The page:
These isolates originated from 7,314 patients, 3,394 (46.4%) enrolled in 2010, and 3,920 (53.6%) in 2017. Their was years, nearly 75% of them were adults, and 62.6% were woman. There were 8,985 distinct specimens, from 23 different collection sites. The collection sites were dominated by female genital (32.7%) and urinary (28.7%) ones. These samples were gathered into 4 groups, according to their origin and clinical relevance. Comparison between 2010 and 2017 according to patients’ gender and age as well as collection sites is shown in Table 1.

A total of 71 bacteria species were identified and grouped into 14 categories, according to morphological and susceptibility criteria (Table 2). Genital Mycoplasma accounted for one-third of the total. Apart from those genital tract commensals, Escherichia coli (17.0%), Klebsiella pneumoniae (8.2%), and Staphylococcus aureus (5.0%) were the 3 more frequent bacteria identified in this study.

3.2. Global Acquired Resistance

Of the 10,218 bacterial isolates, 5,405 (52.8%) underwent a proper acquired resistance estimation. The other were excluded mainly due to missing or discordant data in the susceptibility tests (45.9%) and in a few cases for insignificant number (1.3%).

Among these 5,405 isolates, 5,189 were resistant to at least one antibiotic usually active in vitro, giving an overall prevalence (95% CI) of acquired resistance in this bacterial population of 96.0% (95.4–96.6)%. This prevalence increased from 2010 to 2017 (92.8% to 99.2%, %, ). Four bacterial groups, accounting for 75.3% of the total, had a 100% acquired resistance rate in 2010 and 2017. These were Enterobacteriaceae, other fermenting GNB, Enterococci, and Anaerobic (Table 3). In addition, Streptococcus pneumoniae (56 isolates), Pseudomonas aeruginosa (195 isolates), and Acinetobacter spp (150 isolates) also had a 100% resistance rate at the two data collecting periods.

3.3. Specific Resistances

Globally, an increase in WHO priority resistances was observed between 2010 and 2017, with relative changes ranging from +32.4% (Ampicillin-R Haemophilus influenzae) to +248.4% (Imipenem-R Acinetobacter baumannii). Only imipenem-resistant Enterobacteriaceae were less frequent in 2017 than 2010 (RC of -10.8%). For an unknown reason, fluoroquinolones (FQ) susceptibility was not tested for Neisseria gonorrhoeae in 2010, but only in 2017. FQ-R N gonorrhoeae had the highest rate (80.9%) among the 12 WHO priority pathogens in 2017. Three specific resistances not observed in 2010 were present in 2017: Vancomycin-resistant Enterococcus spp, 3rd generation cephalosporin- (3GC-) resistant Neisseria gonorrhoeae, and fluoroquinolone-resistant Shigella spp. Concerning other pathogens and resistances, Mycoplasma resistance was high and slightly increased for fluoroquinolones, while it decreased for cyclins, between 2010 and 2017. There was a >100% increase in 3GC-resistant Escherichia coli (Table 4).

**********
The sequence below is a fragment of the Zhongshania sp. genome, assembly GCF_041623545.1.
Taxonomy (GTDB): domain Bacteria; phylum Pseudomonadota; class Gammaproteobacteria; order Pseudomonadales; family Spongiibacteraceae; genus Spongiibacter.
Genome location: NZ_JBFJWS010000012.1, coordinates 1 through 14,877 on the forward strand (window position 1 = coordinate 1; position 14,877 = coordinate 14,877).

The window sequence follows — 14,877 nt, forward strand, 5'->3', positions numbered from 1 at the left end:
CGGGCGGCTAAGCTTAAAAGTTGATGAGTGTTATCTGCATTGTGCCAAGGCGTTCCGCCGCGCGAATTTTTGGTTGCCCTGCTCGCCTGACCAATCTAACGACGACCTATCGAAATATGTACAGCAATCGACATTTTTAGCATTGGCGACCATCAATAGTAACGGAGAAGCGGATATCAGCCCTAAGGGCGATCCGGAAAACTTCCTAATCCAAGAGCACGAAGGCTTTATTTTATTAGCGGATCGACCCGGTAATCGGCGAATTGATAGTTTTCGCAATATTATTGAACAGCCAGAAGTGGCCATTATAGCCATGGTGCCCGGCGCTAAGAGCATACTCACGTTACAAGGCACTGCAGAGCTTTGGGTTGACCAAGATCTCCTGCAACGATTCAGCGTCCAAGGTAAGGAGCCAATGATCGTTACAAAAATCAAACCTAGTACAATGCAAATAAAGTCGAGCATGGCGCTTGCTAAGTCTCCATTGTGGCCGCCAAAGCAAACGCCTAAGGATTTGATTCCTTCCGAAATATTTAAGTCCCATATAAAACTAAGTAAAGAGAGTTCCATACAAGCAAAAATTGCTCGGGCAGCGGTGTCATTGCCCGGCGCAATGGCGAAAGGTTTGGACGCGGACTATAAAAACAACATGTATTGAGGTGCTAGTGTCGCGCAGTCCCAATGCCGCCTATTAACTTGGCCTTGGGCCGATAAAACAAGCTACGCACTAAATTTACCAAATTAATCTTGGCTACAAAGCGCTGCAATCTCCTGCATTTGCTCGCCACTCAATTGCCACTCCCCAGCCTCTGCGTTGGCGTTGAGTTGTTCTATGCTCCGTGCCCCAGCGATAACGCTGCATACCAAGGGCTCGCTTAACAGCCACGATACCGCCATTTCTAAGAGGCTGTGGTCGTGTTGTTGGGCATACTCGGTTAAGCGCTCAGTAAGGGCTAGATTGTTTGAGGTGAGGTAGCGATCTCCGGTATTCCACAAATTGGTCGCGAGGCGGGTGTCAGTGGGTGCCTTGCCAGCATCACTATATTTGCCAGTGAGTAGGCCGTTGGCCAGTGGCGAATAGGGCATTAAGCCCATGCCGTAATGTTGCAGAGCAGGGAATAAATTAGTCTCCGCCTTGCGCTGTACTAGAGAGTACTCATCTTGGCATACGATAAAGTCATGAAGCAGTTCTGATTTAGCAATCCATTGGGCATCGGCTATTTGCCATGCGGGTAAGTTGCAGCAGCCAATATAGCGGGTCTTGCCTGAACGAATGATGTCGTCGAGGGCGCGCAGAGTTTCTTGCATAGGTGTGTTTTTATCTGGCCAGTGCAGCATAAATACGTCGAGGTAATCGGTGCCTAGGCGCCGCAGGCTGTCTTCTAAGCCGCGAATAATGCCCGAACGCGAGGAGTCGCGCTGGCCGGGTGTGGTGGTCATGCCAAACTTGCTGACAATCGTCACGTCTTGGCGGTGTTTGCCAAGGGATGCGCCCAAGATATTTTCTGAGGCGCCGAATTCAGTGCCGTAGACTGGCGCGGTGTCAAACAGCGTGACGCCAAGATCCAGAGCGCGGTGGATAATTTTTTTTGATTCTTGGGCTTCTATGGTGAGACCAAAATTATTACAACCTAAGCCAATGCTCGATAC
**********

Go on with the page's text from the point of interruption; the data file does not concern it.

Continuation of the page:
3.4. Resistance Patterns

As mentioned in Material and Methods, resistance pattern determination applied to Enterobacteriaceae, P aeruginosa, A baumannii, Staphylococcus aureus, and Enterococcus spp. Overall, 4,903 (47.9%) strains were eligible. Among these, 4,474 fulfilled the required criteria, on which 3,422 (76.5%) were classified multidrug resistance (MDR). Global resistance patterns and their comparison between 2010 and 2017 are shown in Table 5.

No pan drug resistance (PDR) was identified. The between-period comparison differed from one bacterium to another. MDR increased distinctly for S. aureus, while it tended to remain stable for the 4 other pathogens. Conversely, extensively drug resistance (XDR) increased very highly for A. baumannii and decreased for the other pathogens, although most of the differences were not statistically significant (Table 6).

4. Discussion

More than 10,000 antibiotic susceptibility tests were analyzed in this study. Genital mycoplasmas were the most frequent bacteria, followed by E. coli. Swabs were clinically relevant for >90% of them. Almost 100% of strains had an acquired resistance at baseline. All WHO priority resistances highly increased between 2010 and 2017 except Imipenem-R Enterobacteriaceae which slightly decreased. Three resistances not seen in 2010 were present 2017 in this category (Vancomycin-R Enterococcus spp, 3GC-R Neisseria gonorrhoeae, and Fluoroquinolone-R Shigella spp). The prevalence of penicillin nonsusceptible S. pneumoniae was low but increased between the 2 periods, while >50% of H. influenzae were initially ampicillin-R. FQ-R Enterobacteriaceae were frequent in 2010 and almost doubled 7 years later. Less than 5% of genital mycoplasmas were still fully susceptible to FQ, while the susceptibility to josamycine remained active for nearly all of them. More than 75% of eligible strains were MDR, and no PDR was identified.

Our sample size allowed relevant counts for most of bacteria of clinical interest. This size was higher than most of those we found in other Cameroonian or African studies [1214, 23, 24]. Age distribution of providing patients (74.5% adults and years) differed from the national one, which shows less adults (53.9%) and more under 5 children (30.5%) [25]. The high frequency of female genital swabs in our sample could partly explain this gap. The predominance of enterobacteria (and especially E. coli) in our sample is consistent with the human bacterial pathogen’s distribution.

The very high prevalence of AR was predictable. This high prevalence is now well documented and is one of the reasons for global mobilization on AMR. Interestingly, bacteria who scored a 100% AR rate in 2010 and 2017 are among the most frequent human pathogens (Enterobacteriaceae and other GNB). This also makes them the most exposed to antibiotic pressure (including inadequate use), which is thought to be involved in resistance occurrence [26].